Directory of Mark Twain's maxims, quotations, and various opinions:



The Jubilee Singers are to appear in London, & I am requested to say in their behalf what I know about them -- & I most cheerfully do it. ... I heard them sing once, & I would walk seven miles to hear them sing again. ... I think these gentlemen & ladies make eloquent music -- & what is as much to the point, they reproduce the true melody of the plantations, & are the only persons I ever heard accomplish this on the public platform. The so-called “negro minstrels” simply misrepresent the thing; I do not think they ever saw a plantation or ever heard a slave sing. ... I was reared in the South, & my father owned slaves, & I do not know when anything has so moved me as did the plaintive melodies of the Jubilee Singers. It was the first time for twenty-five or thirty years that I had heard such songs, or heard them sung in the genuine old way -- & it is a way, I think, that white people cannot imitate -- & never can, for that matter, for one must have been a slave himself in order to feel what that life was & so convey the pathos of it in the music. Do not fail to hear the Jubilee Singers. I am very well satisfied that you will not regret it.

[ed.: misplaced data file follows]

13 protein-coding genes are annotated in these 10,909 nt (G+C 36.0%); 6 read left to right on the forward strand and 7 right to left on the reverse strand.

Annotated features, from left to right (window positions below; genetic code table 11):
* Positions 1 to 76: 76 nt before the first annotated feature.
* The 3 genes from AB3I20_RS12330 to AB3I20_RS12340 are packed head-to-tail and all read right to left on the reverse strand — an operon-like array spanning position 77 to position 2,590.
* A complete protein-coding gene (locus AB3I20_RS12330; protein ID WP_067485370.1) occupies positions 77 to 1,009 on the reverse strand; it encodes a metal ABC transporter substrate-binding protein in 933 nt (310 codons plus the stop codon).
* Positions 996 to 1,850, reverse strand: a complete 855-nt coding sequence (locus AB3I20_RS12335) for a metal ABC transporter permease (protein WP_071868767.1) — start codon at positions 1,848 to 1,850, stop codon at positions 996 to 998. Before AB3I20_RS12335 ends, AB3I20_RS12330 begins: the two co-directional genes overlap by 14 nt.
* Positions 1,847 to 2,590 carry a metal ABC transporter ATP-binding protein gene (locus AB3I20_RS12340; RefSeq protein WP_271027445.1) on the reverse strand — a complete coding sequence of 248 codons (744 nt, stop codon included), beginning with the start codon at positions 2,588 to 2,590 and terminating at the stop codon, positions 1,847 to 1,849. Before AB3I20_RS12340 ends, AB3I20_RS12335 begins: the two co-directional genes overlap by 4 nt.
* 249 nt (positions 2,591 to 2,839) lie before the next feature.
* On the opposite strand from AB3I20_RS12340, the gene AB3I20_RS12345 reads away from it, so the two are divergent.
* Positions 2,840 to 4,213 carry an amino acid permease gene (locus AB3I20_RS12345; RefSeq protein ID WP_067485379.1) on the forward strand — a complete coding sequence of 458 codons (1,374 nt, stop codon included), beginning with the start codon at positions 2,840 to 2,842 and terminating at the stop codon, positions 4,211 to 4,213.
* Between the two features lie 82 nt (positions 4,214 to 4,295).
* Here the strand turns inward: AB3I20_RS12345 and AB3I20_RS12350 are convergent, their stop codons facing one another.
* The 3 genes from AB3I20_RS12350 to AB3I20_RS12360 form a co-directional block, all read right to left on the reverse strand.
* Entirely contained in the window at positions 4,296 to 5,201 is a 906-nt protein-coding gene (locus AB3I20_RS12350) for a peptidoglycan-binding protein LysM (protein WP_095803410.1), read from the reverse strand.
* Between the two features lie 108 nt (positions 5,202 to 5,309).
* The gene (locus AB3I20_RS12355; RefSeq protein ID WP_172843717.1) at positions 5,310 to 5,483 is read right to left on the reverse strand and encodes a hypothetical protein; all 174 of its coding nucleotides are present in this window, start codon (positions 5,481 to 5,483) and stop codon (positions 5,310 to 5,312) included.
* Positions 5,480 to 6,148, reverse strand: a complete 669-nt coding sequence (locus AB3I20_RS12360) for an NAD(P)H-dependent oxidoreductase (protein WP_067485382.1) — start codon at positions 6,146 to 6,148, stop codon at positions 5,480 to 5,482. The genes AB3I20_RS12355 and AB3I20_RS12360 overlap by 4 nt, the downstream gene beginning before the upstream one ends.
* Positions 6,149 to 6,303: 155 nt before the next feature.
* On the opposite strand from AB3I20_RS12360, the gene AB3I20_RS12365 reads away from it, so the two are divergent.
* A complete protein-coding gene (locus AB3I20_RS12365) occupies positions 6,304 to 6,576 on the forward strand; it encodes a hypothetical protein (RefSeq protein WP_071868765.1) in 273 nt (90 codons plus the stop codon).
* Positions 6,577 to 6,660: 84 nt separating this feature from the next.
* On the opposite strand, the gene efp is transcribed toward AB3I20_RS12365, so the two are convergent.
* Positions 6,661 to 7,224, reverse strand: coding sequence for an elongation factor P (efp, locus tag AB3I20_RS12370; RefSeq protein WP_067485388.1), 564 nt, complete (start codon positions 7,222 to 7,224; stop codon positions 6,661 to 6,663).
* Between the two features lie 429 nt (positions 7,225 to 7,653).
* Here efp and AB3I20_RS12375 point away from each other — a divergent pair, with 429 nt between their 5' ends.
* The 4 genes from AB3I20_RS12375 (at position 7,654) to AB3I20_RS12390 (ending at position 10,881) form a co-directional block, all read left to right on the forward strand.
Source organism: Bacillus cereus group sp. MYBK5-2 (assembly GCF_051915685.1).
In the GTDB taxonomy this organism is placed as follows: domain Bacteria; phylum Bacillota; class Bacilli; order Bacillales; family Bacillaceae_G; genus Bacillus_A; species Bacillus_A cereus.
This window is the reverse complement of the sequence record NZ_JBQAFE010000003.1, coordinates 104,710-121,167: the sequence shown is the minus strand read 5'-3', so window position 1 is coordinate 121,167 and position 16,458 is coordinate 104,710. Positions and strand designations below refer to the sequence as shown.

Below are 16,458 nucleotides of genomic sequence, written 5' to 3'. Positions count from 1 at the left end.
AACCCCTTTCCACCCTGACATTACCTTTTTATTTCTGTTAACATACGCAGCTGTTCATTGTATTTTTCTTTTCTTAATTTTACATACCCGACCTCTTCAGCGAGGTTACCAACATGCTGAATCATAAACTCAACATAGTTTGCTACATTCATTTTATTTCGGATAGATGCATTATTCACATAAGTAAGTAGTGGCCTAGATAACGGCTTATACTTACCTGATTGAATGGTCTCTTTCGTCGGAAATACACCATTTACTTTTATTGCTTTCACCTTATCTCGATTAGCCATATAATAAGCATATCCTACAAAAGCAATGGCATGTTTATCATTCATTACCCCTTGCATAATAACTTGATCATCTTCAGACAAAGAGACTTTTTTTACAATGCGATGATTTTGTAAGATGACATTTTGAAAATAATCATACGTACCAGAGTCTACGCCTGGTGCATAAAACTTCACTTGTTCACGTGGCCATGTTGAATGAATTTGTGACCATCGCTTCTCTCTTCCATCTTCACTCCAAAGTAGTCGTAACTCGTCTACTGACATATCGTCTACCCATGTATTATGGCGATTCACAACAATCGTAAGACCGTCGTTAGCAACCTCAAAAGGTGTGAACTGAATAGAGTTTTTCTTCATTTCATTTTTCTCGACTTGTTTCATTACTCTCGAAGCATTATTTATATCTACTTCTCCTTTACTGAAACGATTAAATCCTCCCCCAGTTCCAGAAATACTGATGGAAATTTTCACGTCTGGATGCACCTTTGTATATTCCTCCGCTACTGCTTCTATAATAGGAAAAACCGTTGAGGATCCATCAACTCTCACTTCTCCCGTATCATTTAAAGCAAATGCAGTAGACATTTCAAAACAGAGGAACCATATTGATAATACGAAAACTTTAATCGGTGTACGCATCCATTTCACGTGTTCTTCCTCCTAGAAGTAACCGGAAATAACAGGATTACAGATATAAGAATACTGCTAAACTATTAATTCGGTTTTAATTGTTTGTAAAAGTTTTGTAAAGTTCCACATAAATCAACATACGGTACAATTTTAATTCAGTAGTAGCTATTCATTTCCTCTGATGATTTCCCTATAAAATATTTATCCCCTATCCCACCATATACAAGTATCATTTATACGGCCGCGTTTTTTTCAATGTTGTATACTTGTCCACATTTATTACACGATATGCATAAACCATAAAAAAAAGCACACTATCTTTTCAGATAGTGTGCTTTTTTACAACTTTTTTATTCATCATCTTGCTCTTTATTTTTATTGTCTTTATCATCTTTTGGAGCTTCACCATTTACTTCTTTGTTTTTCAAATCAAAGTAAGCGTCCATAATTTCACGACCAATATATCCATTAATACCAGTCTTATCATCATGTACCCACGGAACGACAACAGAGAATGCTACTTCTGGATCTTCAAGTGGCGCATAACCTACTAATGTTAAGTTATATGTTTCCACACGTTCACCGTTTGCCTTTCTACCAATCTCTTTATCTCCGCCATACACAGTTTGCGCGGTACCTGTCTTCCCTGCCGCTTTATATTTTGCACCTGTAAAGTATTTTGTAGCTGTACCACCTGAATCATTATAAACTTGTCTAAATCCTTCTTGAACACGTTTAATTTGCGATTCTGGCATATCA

- Letter to Tom Hood, 10 March 1873
Jubilee Singers

I am expecting to hear the Jubilee Singers to-night, for the fifth time (the reason it is not the fiftieth is because I have not had fifty opportunities), & I wish to ask a favor of them. I remember an afternoon in London, when their “John Brown’s Body” took a decorous, aristocratic English audience by surprise & threw them into a volcanic eruption of applause before they knew what they were about. I never saw anything finer than their enthusiasm. Now, John Brown is not in this evening’s programme; cannot it be added? It would set me down in London again for a minute or two, & at the same time save me the tedious sea voyage & the expense. I was glad of the triumph the Jubilee Singers achieved in England, for their music so well deserved such a result. Their success in this country is pretty well attested by the fact that there are already companies of imitators trying to ride into public favor by endeavoring to convey the impression that they are the original Jubilee Singers.
- Letter to Theodore F. Seward, 8 March 1875

Arduous & painstaking cultivation has not diminished or artificialized their music, but on the contrary -- to my surprise -- has mightily reinforced its eloquence & beauty. Away back in the beginning to my mind -- their music made all other vocal music cheap; & that early notion is emphasized now. It is entirely beautiful, to me; & it moves me infinitely more than any other music can. I think that in the Jubilees & their songs America has produced the perfectest flower of the ages; & I wish it were a foreign product, so that she would worship it & lavish money on it & go properly crazy over it.
- Letter to Joseph Twichell, 22 August 1897

Aug. 13 [1897]. The Jubilee Singers sang at the Löwen last night -- diviner, even than in their early days, 26 years ago. They came up to the house this morning and sang to us. They are as fine people as I am acquainted with in any country.
- Mark Twain's Notebook, p. 336

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